Drilling rigs can be:-
  • Small and portable, such as those used in mineral exploration drilling.
  • Huge, capable of drilling through thousands of meters of the Earth's crust. Large "mud pumps" are used to circulate drilling mud (slurry) through the drill bit and the casing, for cooling and removing the "cuttings" while a well is drilled. Hoists in the rig can lift thousands of tons of pipe. Other equipment can force acid or sand into reservoirs to facilitate extraction of the oil or mineral sample; and permanent living accommodation and catering for crews which may be more than a hundred. Marine rigs may operate many hundreds of miles or kilometres offshore with infrequent crew rotation.
Drilling rig classification
There are many types and designs here when one shows up on time of drilling rigs, depending on their purpose and improvements; many drilling rigs are capable of switching or combining different drilling technologies.
  • by power used
    • electric - rig is connected to a power grid usually produced by its own generators
    • mechanic - rig produces power with its own (diesel) engines
    • hydraulic - most movements are done with hydraulic power
    • pneumatic - pressured air is used to generate small scale movements
  • by pipe used
    • cable - a cable is used to slam the bit on the rock (used for small geotechnical wells)
    • conventional - uses drill pipes
    • coil tubing - uses a giant coil of tube and a downhole drilling motor
  • by height
    • single - can drill only single drill pipes, has no vertical pipe racks (most small drilling rigs)
    • double - can store double pipe stands in the pipe rack
    • triple - can store stands composed of three pipes in the pipe rack (most large drilling rigs)
    • quad - can store stands composed of four pipes in the pipe rack
  • by method of rotation
    • no rotation (most service rigs)
    • rotary table - rotation is achieved by turning a hexagonal pipe (the kelly) at drill floor level.
    • top-drive - rotation and circulation is done at the top of the drillstring, on a motor that moves along the derrick.
  • by position of derrick
    • conventional - derrick is vertical
    • slant - derrick is at an angle (this is used to achieve deviation without an expensive downhole motor)
Once a well is drilled. a VSP(Vertical Seismic Profile) is sent down the hole. The results of this tests are then placed on the already obtained siesmic and the seismic is callibrated accordingly. Different tools are then run there giving us the different logs that are processed and interpreted by the petrophysicists to determine where the hydrocarbons exist and in what quantity. The geologists run their tests to determine the exact geographical structure and the reservoir engineers test the probable zones using equipment such as MDT.


After drilling and casing the well, it must be 'completed'. Completion is the process in which the well is enabled to produce oil or gas.
In a cased-hole completion, small holes called perforations are made in the portion of the casing which passed through the production zone, to provide a path for the oil to flow from the surrounding rock into the production tubing. In open hole completion, often 'sand screens' or a 'gravel pack' is installed in the last drilled, uncased reservoir section. These maintain structural integrity of the wellbore in the absence of casing, while still allowing flow from the reservoir into the wellbore. Screens also control the migration of formation sands into production tubulars and surface equipment, which can cause washouts and other problems, particularly from unconsolidated sand formations in offshore fields.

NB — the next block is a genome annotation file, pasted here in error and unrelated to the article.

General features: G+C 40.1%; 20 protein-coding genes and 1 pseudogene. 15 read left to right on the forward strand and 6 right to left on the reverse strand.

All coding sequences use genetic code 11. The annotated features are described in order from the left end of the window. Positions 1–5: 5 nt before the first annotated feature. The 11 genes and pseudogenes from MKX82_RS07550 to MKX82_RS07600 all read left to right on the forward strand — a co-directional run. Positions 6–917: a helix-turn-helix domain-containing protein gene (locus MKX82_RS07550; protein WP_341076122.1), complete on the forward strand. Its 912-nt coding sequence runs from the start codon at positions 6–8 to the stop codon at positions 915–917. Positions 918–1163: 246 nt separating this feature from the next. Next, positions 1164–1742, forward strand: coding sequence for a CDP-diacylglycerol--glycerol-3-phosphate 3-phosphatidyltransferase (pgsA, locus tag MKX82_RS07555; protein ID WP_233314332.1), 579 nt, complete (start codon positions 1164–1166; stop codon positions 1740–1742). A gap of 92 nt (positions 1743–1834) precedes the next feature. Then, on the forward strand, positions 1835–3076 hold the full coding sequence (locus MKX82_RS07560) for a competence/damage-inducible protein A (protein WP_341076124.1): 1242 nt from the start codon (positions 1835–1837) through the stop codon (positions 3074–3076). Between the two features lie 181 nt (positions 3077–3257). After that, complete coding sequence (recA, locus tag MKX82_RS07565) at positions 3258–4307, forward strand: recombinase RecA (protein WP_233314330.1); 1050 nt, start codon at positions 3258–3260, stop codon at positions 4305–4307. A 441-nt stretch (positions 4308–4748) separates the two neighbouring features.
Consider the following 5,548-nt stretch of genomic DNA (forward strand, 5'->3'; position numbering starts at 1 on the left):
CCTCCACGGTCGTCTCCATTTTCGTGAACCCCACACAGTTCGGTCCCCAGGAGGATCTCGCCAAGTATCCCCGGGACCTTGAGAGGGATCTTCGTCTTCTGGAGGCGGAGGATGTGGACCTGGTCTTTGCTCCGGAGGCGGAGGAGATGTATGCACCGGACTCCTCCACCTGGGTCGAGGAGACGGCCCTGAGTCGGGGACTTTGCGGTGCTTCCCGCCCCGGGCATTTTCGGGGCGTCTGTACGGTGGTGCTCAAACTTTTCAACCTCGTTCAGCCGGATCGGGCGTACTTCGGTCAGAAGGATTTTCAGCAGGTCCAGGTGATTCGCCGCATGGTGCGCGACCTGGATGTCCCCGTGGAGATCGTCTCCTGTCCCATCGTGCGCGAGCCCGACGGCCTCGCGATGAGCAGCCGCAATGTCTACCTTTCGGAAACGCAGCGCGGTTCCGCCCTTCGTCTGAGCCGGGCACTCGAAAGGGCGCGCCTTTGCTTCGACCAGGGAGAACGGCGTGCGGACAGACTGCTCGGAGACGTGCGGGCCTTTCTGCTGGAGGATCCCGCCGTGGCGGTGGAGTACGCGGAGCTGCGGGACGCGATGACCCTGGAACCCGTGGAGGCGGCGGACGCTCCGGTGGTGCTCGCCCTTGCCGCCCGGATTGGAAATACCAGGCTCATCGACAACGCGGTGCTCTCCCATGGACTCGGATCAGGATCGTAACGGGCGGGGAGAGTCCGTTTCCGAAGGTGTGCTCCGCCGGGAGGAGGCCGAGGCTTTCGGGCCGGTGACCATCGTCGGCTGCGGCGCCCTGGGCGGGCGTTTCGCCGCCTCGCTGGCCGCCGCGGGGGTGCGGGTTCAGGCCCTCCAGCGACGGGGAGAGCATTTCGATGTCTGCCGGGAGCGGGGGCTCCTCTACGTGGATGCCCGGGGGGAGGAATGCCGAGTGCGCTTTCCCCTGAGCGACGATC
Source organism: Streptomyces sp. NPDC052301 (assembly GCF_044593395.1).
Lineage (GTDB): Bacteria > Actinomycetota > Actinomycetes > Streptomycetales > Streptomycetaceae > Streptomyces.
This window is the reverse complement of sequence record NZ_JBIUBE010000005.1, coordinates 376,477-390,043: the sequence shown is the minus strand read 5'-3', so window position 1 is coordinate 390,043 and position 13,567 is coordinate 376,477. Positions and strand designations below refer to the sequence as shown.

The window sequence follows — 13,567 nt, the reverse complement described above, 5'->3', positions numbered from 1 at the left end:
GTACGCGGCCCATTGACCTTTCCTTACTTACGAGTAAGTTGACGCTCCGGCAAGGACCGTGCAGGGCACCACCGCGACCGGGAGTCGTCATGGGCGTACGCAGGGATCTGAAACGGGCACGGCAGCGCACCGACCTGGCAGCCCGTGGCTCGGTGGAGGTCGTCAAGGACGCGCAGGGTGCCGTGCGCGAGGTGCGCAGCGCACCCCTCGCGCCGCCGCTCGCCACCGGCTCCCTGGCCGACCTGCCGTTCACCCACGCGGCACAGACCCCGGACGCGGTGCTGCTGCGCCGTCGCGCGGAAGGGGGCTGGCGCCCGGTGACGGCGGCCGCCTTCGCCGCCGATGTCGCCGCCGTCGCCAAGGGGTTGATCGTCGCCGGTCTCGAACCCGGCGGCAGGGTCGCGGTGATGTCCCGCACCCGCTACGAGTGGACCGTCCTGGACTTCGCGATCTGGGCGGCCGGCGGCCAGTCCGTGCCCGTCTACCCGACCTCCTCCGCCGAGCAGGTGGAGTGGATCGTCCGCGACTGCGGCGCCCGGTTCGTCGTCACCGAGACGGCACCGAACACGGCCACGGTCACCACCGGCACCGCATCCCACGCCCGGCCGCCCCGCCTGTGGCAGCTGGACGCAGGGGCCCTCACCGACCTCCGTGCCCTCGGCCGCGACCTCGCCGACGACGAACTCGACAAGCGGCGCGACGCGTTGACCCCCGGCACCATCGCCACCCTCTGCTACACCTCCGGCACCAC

After a flow path is made, acids and fracturing fluids are pumped into the well to fracture, clean, or otherwise prepare and stimulate the reservoir rock to optimally produce hydrocarbons into the wellbore. Finally, the area above the reservoir section of the well is packed off inside the casing, and connected to the surface via a smaller diameter pipe called tubing. This arrangement provides a redundant barrier to leaks of hydrocarbons as well as allowing damaged sections to be replaced. Also, the smaller diameter of the tubing produces hydrocarbons at an increased velocity in order to overcome the hydrostatic effects of heavy fluids such as water.
In many wells, the natural pressure of the subsurface reservoir is high enough for the oil or gas to flow to the surface. However, this is not always the case, especially in depleted fields where the pressures have been lowered by other producing wells, or in low permeability oil reservoirs. Installing a smaller diameter tubing may be enough to help the production, but artificial lift methods may also be needed. Common solutions include downhole pumps, gas lift, or surface pump-jacks.


The production stage is the most important stage of a well's life, when the oil and gas are produced. By this time, the oil rigs and workover rigs used to drill and complete the well have moved off the wellbore, and the top is usually outfitted with a collection of valves called a "Christmas Tree". These valves regulate pressures, control flows, and allow access to the wellbore in case further completion work needs to be performed. From the outlet valve of the Christmas Tree, the flow can be connected to a distribution network of pipelines and tanks to supply the product to refineries, natural gas compressor stations, or oil export terminals.